Veterans and spouses/dependents: Have you thought about taking advantage of your GI Benefits to pay for your education at an institute of higher learning? If so, get acquainted and familiarize yourself with this important web site:
The U.S. Department of Veterans Affairs (VA) is the entity that determines for what benefits you are eligible.
On the left hand side of the GI Bill Home Page is a link for “Education Benefits”. There is an application online, VONAPP (Veterans Online APPlication) that you must fill out in order to have your eligibility confirmed. Once you have applied, you will receive written notice from the VA of your benefits entitlement.
You may qualify for more than one benefit, but you may only use one benefit at a time.
The amount of time that is covered by your education benefits refers to actual school time, not calendar time. (For example, if you are notified that you have you can receive 36 months of education benefits, that does NOT mean 3 calendar years — it means 36 school months. If you go to school for a semester – approximately 4 months – in one year, you will have used up 4 months of your education benefits, not 1 year.)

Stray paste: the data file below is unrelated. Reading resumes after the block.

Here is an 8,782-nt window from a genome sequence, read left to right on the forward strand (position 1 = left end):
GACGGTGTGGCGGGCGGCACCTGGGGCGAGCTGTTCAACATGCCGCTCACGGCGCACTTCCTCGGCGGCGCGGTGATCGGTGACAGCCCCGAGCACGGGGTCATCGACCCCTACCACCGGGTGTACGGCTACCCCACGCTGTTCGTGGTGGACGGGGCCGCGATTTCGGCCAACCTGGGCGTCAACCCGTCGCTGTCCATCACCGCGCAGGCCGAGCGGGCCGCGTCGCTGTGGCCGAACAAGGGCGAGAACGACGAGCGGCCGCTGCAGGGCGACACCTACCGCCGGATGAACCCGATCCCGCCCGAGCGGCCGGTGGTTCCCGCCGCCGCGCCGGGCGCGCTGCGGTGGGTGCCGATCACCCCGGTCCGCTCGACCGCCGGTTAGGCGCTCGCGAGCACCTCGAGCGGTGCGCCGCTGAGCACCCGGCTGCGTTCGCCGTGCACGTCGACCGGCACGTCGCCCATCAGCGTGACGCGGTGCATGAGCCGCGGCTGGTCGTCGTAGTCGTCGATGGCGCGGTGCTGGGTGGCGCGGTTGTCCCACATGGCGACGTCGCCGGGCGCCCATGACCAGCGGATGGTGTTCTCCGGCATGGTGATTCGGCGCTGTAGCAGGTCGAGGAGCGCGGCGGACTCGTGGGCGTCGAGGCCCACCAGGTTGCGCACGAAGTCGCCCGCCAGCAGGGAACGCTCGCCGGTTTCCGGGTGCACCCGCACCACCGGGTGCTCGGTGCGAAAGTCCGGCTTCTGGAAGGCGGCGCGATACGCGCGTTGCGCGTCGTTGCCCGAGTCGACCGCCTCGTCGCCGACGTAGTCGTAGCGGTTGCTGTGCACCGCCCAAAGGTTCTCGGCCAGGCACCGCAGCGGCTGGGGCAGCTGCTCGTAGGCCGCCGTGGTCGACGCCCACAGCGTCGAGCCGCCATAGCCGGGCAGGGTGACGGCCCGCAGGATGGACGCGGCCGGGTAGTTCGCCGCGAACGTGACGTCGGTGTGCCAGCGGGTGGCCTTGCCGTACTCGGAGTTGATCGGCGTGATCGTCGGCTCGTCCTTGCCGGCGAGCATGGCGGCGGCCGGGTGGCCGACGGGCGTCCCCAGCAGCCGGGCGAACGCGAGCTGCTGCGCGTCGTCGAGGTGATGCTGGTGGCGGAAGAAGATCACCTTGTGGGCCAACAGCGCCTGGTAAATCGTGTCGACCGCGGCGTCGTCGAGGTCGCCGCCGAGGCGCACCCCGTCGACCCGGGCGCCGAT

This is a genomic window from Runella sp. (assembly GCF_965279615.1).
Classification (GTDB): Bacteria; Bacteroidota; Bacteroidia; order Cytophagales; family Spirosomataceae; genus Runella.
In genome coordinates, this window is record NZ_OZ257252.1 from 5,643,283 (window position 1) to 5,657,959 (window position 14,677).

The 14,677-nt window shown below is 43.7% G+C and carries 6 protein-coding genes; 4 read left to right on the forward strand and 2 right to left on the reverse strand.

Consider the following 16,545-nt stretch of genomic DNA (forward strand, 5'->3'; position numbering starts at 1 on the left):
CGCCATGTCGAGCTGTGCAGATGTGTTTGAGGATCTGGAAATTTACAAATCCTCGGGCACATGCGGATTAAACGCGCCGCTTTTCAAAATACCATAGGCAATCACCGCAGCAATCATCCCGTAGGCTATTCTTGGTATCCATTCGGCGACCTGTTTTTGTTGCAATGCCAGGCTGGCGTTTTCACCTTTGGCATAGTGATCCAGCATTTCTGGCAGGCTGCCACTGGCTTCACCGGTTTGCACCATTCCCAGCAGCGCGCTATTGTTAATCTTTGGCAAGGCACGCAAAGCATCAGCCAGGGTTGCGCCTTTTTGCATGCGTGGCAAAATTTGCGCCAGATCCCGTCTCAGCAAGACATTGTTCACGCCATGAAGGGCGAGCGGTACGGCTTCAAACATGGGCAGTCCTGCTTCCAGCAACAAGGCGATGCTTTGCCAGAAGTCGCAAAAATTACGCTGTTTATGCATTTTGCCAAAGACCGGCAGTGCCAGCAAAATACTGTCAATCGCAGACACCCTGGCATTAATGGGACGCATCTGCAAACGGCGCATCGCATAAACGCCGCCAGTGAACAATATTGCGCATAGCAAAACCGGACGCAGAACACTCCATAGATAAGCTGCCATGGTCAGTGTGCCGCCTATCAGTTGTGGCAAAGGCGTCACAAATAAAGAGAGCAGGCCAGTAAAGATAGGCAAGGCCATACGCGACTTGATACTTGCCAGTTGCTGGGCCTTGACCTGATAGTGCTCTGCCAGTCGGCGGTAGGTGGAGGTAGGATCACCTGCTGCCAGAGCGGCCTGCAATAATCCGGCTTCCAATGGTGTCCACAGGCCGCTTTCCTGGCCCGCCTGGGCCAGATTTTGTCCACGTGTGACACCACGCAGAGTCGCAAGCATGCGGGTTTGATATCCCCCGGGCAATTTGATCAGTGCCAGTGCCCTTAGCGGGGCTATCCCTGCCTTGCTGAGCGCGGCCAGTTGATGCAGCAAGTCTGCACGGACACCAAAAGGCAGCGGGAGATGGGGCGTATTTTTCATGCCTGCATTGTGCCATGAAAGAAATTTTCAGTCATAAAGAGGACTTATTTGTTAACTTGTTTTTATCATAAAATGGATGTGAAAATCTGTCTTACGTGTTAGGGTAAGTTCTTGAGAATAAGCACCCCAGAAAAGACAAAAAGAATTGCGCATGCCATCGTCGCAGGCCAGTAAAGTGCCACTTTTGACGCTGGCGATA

You may begin your enrollment process at the school of your choice at the same time you are applying for GI education benefits. Be sure, however, that your school is listed as one accepted by the VA. You can find that listing also on the web site above.
Once you receive your entitlement letter from the VA, contact the VA certifying official at the school to which you are applying. The VA certifying official needs to know your class schedule, the length of weeks, dates, and the credit hours. This information is submitted directly to the VA by the certifying official. This process is what prompts your education benefit payments, so be certain you do not omit this step (or you may be wondering why you aren’t receiving payments.) The VA will pay only for those classes that are directly related to your course of study. (Most schools allow you a certain time to attend classes as “undecided.”) Consequently, once you begin your classes, you must keep the VA certifying official informed as to whether you drop, fail, withdraw, or change classes, so (s)he can keep your information with the VA current and accurate. This keeps your benefit payments accurate and current as well.
The “new” GI Bill (Chapter 33), effective August 2009, may provide you with more coverage than is currently offered through the existing GI Bill benefits, but not always. Be sure to check out the GI Bill web site (www.gibill.va.gov) for updates on this important benefit. Remember: if you opt for Chapter 33, you cannot change your mind and go back to coverage under any other GI Bill.
Lastly, there is a Question and Answer link on the GI Bill web site that is extremely helpful. Be sure to familiarize yourself with this service, as many of your questions and concerns can be put to rest through this Q & A link.
Good luck, and thank you for your service!